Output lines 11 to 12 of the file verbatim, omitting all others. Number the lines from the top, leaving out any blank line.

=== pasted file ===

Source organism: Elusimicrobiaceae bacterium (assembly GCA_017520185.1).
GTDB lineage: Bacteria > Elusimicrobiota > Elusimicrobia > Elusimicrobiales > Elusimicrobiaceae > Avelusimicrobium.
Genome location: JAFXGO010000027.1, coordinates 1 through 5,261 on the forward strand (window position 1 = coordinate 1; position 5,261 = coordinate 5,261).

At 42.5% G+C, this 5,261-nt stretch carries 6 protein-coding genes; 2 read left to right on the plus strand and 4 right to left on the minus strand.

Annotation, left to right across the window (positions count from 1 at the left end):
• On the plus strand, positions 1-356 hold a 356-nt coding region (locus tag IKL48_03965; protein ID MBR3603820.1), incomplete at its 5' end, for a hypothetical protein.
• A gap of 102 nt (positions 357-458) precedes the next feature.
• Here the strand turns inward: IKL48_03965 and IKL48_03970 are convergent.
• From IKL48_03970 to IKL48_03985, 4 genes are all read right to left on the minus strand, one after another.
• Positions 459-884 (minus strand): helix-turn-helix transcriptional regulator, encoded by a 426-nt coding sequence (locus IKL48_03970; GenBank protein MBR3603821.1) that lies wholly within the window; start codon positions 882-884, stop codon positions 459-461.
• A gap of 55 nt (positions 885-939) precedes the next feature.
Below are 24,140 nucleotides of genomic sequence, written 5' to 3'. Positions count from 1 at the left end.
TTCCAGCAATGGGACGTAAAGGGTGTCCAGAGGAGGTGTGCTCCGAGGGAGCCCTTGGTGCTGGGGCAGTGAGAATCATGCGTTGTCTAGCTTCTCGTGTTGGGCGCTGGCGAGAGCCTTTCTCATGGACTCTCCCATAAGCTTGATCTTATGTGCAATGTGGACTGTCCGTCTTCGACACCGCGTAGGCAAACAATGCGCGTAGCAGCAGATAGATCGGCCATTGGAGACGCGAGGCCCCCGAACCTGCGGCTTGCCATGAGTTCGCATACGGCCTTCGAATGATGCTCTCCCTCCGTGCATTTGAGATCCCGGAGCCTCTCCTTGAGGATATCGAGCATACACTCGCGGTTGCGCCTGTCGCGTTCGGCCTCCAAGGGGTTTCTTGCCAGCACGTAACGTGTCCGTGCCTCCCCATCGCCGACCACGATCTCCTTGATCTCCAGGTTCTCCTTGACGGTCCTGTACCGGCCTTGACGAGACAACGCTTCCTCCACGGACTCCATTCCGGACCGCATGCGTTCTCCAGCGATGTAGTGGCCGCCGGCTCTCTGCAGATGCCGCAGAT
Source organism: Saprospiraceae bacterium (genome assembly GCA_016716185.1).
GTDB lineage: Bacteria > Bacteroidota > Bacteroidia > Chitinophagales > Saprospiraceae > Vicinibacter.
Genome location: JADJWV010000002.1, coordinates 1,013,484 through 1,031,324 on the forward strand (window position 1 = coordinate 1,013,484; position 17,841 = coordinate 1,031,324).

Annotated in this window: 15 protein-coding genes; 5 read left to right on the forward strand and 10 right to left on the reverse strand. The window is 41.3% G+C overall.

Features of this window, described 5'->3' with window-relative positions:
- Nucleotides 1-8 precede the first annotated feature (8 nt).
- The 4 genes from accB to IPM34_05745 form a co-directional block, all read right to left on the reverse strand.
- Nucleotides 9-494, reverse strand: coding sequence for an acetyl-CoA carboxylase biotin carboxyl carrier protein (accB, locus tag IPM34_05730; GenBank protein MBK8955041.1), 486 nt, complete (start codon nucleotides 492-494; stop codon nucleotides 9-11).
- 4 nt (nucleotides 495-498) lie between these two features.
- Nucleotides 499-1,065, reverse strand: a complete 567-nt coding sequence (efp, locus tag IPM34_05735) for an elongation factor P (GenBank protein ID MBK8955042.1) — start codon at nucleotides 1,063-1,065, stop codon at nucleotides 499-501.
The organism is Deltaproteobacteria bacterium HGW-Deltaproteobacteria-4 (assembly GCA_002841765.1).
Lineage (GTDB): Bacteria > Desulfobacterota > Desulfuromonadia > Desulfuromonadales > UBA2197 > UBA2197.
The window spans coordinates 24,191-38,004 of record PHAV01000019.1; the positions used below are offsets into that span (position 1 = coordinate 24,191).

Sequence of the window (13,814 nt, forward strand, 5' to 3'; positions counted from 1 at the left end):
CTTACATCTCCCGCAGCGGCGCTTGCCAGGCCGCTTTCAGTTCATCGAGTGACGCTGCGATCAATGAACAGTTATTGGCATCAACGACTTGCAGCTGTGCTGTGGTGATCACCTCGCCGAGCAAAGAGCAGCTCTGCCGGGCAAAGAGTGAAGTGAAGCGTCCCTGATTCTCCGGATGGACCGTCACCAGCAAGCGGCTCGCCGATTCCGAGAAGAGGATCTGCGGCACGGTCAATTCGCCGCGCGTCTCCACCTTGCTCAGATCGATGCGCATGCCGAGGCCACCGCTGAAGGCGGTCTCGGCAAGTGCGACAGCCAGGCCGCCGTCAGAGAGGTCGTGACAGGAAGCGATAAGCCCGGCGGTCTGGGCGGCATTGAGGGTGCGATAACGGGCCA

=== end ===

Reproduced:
• A gap of 55 nt (positions 885-939) precedes the next feature.
Below are 24,140 nucleotides of genomic sequence, written 5' to 3'. Positions count from 1 at the left end.